Rick Carlisle has been getting outcoached in the Eastern Conference Finals

Terrible late-game handling by Rick Carlisle has cost the Pacers Game 3 and the series vs Boston.
Indiana Pacers v New York Knicks - Game Seven
Indiana Pacers v New York Knicks - Game Seven / Elsa/GettyImages

The Indiana Pacers are down 0-3 in the Eastern Conference Finals, and their season is as good as over.

It shouldn't have been this way either. If the Pacers could execute down the stretch, they would be up 2-1 and would be looking for a Game 4 win to go up 3-1 in the series. Instead, Indiana just does not know how to finish games, and part of this is due to Rick Carlisle.

First of all, Rick Carlisle is a fantastic coach. The Indiana Pacers most likely do not get to this point without Carlisle. His ability to unleash the Pacers' offense and maximize Tyrese Haliburton's potential has been second to none and is why Indiana won 47 games and got the playoff seeding they got in the first place. The Pacers most likely do not make it here without Carlisle and he deserves a lot of credit for that.

However, Rick Carlisle has been quite bad these playoffs, which has been on full display in the Boston series. In the first round against Milwaukee and the second round against New York, Carlisle's shortcomings were corrected rather quickly and the team often covered up his flaws.

Still, Carlisle made plenty of awful coaching decisions that cost the Pacers winnable games in the first two rounds, like his awful rotations in Game 1 of the Bucks series, his mishandling of minutes in crunch time of Game 2 of the New York series, and now in every single game in the Boston series.

In Game 1 it was not calling a timeout and not fouling up three. In Game 2 it was sitting the starters in a winnable playoff game. And in Game 3, Carlisle's late-game execution has most likely cost the Pacers the season. Indiana was up by as much as 19 points in the first half and were looking to come away with a commanding win on their home floor without Tyrese Haliburton.

The Pacers shot a smoldering 63.6% from the field in the first half and had a total of 68 paint points, the most they had in a playoff game in 25 years. However, they still let Boston hang around for the entirety of their lead, as the Celtics cut their lead down to nine at the end of the third quarter and came out of the fourth quarter on a huge run. Despite this, the Pacers seemed to have the game in the bag, as they increased their lead to eight with less than two minutes remaining.

Unfortunately, the Celtics quickly whipped out a 9-2 run to take a 112-111 lead with 39 seconds remaining, their first lead since shortly into the second quarter. During this run, Rick Carlisle refused to call a timeout and instead let Indiana play through their slump, during which the Pacers went 0/2 and scored their only points on free throws.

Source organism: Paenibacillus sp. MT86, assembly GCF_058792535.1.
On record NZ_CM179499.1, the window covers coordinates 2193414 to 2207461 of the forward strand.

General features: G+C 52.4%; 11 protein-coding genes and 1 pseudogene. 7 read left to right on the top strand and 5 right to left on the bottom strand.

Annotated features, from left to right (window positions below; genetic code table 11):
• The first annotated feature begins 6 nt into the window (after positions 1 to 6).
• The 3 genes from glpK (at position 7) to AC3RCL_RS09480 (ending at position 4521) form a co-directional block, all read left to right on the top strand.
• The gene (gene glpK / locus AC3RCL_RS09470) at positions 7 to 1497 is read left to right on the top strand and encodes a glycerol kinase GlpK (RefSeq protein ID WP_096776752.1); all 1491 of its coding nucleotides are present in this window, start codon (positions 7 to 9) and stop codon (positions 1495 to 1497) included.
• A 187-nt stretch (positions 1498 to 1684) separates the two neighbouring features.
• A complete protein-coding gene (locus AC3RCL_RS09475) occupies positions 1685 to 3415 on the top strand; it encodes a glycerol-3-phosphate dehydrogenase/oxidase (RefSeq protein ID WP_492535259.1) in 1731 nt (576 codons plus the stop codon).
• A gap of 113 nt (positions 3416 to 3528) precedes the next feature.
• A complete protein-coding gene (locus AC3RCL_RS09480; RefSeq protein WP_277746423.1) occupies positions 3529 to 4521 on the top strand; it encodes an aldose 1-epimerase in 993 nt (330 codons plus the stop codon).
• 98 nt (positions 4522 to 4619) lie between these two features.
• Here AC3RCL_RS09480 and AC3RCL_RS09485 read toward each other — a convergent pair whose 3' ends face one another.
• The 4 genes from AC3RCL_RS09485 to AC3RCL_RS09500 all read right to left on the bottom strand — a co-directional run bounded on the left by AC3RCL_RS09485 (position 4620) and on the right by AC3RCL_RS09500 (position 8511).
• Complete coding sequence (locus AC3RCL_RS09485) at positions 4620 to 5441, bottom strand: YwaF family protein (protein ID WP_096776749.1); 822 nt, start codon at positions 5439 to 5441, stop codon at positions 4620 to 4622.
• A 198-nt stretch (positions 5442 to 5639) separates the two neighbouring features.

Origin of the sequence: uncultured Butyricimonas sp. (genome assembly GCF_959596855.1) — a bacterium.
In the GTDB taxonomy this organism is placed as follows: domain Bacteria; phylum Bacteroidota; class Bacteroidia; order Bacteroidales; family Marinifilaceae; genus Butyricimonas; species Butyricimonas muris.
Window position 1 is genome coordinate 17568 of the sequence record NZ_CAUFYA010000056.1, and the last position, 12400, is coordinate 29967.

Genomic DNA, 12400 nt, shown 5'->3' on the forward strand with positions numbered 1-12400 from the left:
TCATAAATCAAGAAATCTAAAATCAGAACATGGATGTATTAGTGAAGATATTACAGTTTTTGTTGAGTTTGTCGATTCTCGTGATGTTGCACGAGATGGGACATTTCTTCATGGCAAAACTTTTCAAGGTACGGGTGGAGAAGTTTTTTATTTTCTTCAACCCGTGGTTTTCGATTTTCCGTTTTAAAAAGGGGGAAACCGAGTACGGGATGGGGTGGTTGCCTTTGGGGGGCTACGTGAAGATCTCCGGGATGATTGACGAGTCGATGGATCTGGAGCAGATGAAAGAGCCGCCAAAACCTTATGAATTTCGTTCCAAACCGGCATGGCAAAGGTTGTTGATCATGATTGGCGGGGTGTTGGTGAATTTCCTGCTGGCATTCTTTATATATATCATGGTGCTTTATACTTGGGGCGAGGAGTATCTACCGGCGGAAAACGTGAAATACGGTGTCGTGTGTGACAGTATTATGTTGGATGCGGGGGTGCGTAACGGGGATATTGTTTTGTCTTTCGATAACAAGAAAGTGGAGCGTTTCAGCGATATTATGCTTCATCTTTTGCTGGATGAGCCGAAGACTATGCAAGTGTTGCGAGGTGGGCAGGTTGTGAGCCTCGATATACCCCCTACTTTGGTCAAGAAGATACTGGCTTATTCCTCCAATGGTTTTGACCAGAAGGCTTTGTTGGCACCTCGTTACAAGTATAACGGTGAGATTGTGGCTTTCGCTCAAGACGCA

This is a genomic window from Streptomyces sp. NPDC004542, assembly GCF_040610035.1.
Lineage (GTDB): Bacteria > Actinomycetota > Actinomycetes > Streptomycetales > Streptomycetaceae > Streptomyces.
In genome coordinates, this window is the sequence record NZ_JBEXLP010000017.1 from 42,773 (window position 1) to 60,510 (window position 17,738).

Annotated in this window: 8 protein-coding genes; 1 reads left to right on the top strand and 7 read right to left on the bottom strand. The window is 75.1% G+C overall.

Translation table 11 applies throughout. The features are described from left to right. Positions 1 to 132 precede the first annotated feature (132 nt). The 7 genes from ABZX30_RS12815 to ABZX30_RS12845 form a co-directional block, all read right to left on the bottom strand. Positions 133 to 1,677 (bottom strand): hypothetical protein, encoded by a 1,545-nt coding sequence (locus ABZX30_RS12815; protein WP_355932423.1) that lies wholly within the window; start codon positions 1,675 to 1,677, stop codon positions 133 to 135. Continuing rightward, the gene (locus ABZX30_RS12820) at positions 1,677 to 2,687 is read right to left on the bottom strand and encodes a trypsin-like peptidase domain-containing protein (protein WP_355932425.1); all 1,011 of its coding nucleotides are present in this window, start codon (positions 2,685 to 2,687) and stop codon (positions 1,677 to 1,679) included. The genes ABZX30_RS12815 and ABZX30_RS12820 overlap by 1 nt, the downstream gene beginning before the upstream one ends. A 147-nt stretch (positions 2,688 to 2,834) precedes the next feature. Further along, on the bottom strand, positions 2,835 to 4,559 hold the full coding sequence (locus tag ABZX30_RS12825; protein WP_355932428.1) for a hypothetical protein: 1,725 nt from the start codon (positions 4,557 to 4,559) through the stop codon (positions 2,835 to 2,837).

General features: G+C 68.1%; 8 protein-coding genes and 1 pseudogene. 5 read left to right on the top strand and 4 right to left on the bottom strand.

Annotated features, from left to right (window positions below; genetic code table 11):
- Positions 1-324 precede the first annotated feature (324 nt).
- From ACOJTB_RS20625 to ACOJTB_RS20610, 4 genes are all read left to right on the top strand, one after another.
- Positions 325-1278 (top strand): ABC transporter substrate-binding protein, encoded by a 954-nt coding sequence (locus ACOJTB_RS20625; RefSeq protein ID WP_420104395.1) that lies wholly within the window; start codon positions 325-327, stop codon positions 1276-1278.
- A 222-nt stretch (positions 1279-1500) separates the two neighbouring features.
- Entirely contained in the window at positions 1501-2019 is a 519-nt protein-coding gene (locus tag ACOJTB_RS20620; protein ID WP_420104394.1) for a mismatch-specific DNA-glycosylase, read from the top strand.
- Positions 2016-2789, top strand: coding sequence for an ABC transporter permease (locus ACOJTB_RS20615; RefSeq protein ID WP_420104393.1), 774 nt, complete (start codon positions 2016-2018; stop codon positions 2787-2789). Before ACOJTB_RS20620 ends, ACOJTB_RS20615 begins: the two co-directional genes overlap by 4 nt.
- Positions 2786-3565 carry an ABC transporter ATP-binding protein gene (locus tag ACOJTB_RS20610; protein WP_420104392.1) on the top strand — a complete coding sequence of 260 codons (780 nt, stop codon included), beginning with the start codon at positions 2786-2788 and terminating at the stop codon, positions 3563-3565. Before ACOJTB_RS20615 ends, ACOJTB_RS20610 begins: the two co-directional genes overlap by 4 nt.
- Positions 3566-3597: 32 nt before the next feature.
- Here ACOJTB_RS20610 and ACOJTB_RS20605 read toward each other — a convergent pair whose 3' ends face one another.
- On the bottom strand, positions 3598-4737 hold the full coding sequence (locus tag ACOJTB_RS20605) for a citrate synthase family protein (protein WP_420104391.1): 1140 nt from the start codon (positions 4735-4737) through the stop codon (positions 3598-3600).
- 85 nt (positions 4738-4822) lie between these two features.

Following the Celtics taking the lead on a Jrue Holiday free throw with 39 seconds left and a Pacers timeout, Jayson Tatum missed a layup with 10 seconds left, and the Pacers started the fast break with Andrew Nembhard essentially running 1 on 4. This, predictably, did not end well for the Pacers as Jrue Holiday stole the ball from Nembhard and drained the game-clinching free throws to come away with the 114-111 win.

Out of all of Carlisle's mishaps in Game 3, not calling a timeout before Nembhard got stripped was perhaps the biggest one. Despite Nembhard having the hot hand, with 32 points, his career-high in any NBA game, a 1 on 4 fast break was still a very unfavorable situation for him, and it showed when he got the ball taken away from him and lost the game in the process.

In the post-game interview, Carlisle stated that he did not call timeout because he did not want to give the Celtics a chance to get their defense set up, however, this seems flimsy at best. Any defensive scheme the Celtics could draw up would have probably been more favorable than four players guarding Andrew Nembhard on a fast break with the game on the line.

While Carlisle's decision to not call a timeout could be excused in the minutes prior to this, this lack of timeout is downright inexcusable, and many are pointing to this moment as why the Pacers lost.

After this win, all hope is essentially lost for the Pacers. Despite them having one more game in front of their home fans on Monday, they have essentially dug their own grave for their season and it is only a matter of time before they get sent packing. In the history of the NBA, no team has ever come back from an 0-3 deficit, and with Tyrese Haliburton most likely calling it a season after Game 2, Indiana will be lucky to get one more win, let alone four. At this point, it's not a matter of if Boston will beat them, but a matter of when they will.

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The worst part is that it shouldn't be this way at all. Indiana was one timeout and a few free throws away from winning Game 1 and perhaps some better late-game management away from winning Game 2. They should be up 2-1 in this series, but instead, they are down 0-3 and hoping to postpone their inevitable demise by getting a win in Game 4 to avoid a sweep. Indiana's season shouldn't have ended this way, but it is only a matter of time before it does now.